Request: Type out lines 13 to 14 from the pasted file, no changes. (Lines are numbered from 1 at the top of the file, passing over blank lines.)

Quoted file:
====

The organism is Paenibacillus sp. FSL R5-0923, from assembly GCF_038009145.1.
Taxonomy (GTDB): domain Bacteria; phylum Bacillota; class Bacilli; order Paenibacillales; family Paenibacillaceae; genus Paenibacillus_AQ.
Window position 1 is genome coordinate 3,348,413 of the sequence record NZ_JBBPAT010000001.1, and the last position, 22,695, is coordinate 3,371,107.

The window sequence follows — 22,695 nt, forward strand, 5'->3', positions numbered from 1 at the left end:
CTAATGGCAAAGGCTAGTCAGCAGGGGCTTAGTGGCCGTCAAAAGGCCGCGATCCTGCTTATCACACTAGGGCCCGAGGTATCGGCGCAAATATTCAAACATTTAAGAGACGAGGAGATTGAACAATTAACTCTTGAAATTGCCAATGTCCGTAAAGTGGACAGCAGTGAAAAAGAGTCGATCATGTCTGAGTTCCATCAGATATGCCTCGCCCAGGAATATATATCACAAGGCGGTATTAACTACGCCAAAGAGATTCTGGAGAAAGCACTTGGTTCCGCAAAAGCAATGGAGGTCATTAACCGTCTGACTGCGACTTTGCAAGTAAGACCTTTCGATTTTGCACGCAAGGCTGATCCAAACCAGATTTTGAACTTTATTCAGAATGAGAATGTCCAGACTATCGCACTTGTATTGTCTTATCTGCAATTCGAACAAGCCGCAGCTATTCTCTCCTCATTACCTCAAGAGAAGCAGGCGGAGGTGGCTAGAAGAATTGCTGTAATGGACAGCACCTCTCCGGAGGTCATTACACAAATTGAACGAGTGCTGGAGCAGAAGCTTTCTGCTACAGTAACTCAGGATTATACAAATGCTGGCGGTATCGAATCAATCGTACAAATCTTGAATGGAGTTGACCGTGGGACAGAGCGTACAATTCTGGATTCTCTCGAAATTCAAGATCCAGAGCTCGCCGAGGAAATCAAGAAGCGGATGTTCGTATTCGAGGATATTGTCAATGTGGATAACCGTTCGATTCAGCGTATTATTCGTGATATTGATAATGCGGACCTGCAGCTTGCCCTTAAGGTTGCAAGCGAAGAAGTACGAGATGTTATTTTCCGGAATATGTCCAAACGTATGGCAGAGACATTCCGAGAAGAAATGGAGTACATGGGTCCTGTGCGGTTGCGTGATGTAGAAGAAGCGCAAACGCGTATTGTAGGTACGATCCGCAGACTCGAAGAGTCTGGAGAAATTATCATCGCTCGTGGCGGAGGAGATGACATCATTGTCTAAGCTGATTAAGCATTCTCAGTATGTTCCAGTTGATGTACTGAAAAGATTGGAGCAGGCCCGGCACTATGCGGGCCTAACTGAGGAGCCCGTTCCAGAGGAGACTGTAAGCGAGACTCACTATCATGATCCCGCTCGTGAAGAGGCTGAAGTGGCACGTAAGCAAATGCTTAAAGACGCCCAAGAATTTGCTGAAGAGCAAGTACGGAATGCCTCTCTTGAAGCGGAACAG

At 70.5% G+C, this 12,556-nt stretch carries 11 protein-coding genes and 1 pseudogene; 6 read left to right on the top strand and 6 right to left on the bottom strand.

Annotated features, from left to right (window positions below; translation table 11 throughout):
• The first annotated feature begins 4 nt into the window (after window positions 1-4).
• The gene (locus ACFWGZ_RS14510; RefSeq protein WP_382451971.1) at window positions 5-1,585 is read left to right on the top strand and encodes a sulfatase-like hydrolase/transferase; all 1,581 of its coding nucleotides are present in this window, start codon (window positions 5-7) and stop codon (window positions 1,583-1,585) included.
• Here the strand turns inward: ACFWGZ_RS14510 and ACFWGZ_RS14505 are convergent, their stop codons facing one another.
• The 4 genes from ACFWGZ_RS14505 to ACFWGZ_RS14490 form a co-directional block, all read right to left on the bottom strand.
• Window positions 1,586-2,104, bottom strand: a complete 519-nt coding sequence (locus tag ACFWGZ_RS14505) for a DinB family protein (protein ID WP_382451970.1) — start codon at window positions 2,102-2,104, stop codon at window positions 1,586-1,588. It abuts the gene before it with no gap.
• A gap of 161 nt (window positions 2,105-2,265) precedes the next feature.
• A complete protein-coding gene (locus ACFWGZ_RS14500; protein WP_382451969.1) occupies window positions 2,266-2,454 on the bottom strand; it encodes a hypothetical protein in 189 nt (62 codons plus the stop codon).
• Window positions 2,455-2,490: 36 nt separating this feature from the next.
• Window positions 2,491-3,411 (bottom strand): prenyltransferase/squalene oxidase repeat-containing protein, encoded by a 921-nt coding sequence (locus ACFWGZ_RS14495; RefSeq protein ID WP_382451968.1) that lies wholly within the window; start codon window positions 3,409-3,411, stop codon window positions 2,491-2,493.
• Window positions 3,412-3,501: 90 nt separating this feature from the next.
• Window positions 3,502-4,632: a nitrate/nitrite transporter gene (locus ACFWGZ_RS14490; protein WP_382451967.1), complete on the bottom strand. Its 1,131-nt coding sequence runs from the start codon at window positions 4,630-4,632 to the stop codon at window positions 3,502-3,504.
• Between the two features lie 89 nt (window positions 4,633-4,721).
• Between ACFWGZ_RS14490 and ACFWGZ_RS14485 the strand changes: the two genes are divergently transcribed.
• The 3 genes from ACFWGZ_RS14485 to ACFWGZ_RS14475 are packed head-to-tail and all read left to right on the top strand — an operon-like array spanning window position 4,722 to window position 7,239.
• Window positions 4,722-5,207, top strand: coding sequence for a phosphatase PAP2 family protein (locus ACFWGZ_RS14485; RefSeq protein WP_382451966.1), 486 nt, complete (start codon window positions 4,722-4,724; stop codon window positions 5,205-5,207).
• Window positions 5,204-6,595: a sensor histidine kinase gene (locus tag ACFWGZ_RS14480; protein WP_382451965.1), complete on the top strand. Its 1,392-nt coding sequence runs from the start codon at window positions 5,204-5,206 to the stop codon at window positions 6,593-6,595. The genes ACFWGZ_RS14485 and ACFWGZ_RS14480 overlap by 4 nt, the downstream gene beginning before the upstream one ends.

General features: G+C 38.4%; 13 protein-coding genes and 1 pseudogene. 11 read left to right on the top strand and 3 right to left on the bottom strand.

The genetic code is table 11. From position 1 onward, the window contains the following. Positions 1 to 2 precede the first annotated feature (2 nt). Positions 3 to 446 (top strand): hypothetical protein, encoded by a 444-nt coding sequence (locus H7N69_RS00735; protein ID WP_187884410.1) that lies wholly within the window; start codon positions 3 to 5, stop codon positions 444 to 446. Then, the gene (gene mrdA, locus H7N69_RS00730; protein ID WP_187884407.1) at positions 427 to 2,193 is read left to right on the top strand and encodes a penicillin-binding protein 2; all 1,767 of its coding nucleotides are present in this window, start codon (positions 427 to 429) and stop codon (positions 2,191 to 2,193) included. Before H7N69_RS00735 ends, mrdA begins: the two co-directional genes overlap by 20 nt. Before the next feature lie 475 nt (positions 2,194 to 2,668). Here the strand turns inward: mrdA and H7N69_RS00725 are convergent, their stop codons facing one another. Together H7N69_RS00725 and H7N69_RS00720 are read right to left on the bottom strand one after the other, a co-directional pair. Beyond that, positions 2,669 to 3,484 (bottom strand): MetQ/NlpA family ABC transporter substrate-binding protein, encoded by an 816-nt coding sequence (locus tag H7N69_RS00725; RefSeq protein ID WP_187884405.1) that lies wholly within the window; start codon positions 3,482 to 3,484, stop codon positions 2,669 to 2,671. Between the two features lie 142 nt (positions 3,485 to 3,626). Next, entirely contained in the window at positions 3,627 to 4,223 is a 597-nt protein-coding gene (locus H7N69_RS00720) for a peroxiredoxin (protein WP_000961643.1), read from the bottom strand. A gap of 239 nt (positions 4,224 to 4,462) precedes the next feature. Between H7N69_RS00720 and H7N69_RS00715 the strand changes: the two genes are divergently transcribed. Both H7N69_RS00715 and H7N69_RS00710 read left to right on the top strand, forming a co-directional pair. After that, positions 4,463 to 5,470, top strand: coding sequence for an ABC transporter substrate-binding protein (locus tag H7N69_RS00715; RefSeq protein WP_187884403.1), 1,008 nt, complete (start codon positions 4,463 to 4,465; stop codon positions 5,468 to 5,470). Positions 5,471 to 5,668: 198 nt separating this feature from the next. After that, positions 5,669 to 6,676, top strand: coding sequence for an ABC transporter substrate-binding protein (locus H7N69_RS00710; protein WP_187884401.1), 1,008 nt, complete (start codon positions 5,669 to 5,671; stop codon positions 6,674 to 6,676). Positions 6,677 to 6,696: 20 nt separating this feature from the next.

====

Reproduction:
• A gap of 161 nt (window positions 2,105-2,265) precedes the next feature.
• A complete protein-coding gene (locus ACFWGZ_RS14500; protein WP_382451969.1) occupies window positions 2,266-2,454 on the bottom strand; it encodes a hypothetical protein in 189 nt (62 codons plus the stop codon).